Linked by Thom Holwerda on Tue 22nd Jul 2014 08:49 UTC
Internet & Networking

A new, extremely persistent type of online tracking is shadowing visitors to thousands of top websites, from to

First documented in a forthcoming paper by researchers at Princeton University and KU Leuven University in Belgium, this type of tracking, called canvas fingerprinting, works by instructing the visitor's Web browser to draw a hidden image. Because each computer draws the image slightly differently, the images can be used to assign each user's device a number that uniquely identifies it.

Advertising companies will become increasingly... 'Creative' to find some way of tracking us that circumvents known laws and technological barriers. However, I doubt you have to worry about the small fish - worry about what the biggest internet advertising company in the world has cooking in its labs.

Permalink for comment 592901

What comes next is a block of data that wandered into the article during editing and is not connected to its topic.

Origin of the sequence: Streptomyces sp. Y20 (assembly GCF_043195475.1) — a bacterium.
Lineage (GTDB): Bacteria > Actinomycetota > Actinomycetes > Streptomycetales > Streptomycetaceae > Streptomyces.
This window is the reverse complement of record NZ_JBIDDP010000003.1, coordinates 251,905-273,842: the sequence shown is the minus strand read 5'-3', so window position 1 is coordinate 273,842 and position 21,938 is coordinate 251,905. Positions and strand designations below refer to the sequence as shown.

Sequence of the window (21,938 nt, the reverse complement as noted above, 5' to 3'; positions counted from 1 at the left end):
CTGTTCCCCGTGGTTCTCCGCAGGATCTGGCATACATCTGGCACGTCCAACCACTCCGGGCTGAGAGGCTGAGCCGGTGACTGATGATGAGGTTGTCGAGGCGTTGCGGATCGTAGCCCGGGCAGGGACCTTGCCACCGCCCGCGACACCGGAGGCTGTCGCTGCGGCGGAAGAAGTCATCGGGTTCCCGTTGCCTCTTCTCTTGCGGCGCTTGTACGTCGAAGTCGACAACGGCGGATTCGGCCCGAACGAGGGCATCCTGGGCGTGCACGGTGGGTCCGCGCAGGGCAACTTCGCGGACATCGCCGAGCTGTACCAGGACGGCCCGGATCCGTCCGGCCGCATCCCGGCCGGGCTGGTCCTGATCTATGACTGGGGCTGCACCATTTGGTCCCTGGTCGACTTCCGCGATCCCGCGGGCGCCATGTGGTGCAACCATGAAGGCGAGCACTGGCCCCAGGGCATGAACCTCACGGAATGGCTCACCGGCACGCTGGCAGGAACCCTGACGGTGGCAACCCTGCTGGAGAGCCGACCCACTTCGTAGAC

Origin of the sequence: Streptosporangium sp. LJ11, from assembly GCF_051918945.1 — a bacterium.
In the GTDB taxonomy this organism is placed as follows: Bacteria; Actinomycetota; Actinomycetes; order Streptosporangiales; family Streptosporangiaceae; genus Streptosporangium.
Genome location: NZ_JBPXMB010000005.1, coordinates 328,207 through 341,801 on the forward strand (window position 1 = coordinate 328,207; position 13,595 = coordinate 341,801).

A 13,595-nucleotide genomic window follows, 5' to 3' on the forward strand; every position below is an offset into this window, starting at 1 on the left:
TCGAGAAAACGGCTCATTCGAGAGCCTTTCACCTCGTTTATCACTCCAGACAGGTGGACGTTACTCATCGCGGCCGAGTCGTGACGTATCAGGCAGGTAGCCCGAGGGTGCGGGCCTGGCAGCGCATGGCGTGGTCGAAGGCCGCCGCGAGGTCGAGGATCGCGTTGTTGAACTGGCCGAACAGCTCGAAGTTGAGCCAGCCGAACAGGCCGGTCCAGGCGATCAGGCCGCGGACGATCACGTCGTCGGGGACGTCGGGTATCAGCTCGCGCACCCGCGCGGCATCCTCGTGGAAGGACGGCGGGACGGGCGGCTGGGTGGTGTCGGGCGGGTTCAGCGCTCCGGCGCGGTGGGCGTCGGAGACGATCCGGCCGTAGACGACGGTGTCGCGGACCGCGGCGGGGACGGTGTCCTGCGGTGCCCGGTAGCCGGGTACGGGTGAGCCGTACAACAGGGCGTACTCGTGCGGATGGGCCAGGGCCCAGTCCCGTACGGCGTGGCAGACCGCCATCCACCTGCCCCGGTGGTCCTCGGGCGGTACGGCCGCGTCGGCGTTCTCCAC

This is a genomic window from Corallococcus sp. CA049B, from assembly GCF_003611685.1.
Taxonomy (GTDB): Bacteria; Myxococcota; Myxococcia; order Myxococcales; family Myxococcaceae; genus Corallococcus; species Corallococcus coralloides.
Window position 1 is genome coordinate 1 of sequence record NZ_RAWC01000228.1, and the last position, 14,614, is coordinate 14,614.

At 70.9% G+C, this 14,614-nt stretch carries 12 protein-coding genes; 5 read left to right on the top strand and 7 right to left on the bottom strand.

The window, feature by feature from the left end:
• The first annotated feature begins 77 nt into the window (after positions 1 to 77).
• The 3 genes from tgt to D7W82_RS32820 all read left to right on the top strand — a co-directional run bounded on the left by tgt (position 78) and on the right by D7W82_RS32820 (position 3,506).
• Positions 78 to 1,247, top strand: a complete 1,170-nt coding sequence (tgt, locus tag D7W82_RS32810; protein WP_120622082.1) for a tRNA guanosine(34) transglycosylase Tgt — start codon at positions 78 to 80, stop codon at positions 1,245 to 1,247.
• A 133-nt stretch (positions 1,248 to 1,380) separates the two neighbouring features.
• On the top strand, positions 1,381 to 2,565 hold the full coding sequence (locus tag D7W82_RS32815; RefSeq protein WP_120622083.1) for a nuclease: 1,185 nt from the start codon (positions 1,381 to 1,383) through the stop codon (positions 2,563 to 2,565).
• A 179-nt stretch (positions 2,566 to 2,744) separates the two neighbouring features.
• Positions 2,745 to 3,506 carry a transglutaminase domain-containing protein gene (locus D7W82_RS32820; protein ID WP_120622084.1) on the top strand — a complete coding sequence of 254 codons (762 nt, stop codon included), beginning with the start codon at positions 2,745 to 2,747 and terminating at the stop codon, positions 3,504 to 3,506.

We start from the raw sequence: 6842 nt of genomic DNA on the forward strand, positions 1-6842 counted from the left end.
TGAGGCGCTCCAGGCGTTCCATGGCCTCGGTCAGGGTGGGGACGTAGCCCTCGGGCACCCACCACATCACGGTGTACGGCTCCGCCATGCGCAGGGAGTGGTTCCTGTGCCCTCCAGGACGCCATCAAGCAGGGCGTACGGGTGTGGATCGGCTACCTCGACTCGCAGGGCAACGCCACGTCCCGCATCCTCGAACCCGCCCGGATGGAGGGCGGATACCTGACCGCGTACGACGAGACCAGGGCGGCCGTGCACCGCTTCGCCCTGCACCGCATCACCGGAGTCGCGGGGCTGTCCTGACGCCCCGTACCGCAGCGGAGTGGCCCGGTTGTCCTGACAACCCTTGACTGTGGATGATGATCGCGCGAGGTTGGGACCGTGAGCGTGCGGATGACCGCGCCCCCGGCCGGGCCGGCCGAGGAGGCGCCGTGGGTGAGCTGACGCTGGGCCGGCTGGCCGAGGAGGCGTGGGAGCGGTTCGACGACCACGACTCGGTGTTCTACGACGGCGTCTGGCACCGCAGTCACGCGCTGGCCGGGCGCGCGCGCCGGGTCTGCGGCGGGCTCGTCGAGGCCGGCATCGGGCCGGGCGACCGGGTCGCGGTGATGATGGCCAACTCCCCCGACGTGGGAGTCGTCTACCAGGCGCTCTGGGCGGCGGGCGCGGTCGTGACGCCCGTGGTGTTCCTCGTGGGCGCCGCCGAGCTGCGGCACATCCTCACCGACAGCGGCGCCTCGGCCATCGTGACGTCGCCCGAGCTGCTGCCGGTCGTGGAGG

To read all comments associated with this story, please click here.
RE: Comment by Drumhellar
by oskeladden on Tue 22nd Jul 2014 23:35 UTC in reply to "Comment by Drumhellar"
Member since:

Fascinating, and worse than I expected. With Javascript enabled, I was told:

Your browser fingerprint appears to be unique among the 4,323,691 tested so far.

With Javascript disabled (my usual configuration), I was told:

Within our dataset of several million visitors, only one in 540,462 browsers have the same fingerprint as yours.

Which I guess means I'm one of eight visitors to their website with my configuration.

I usually have my browser deliver a random user-agent, which should also throw fingerprinting off a bit. But this, now, is an example of tracking that really is very hard to fight.

Reply Parent Score: 4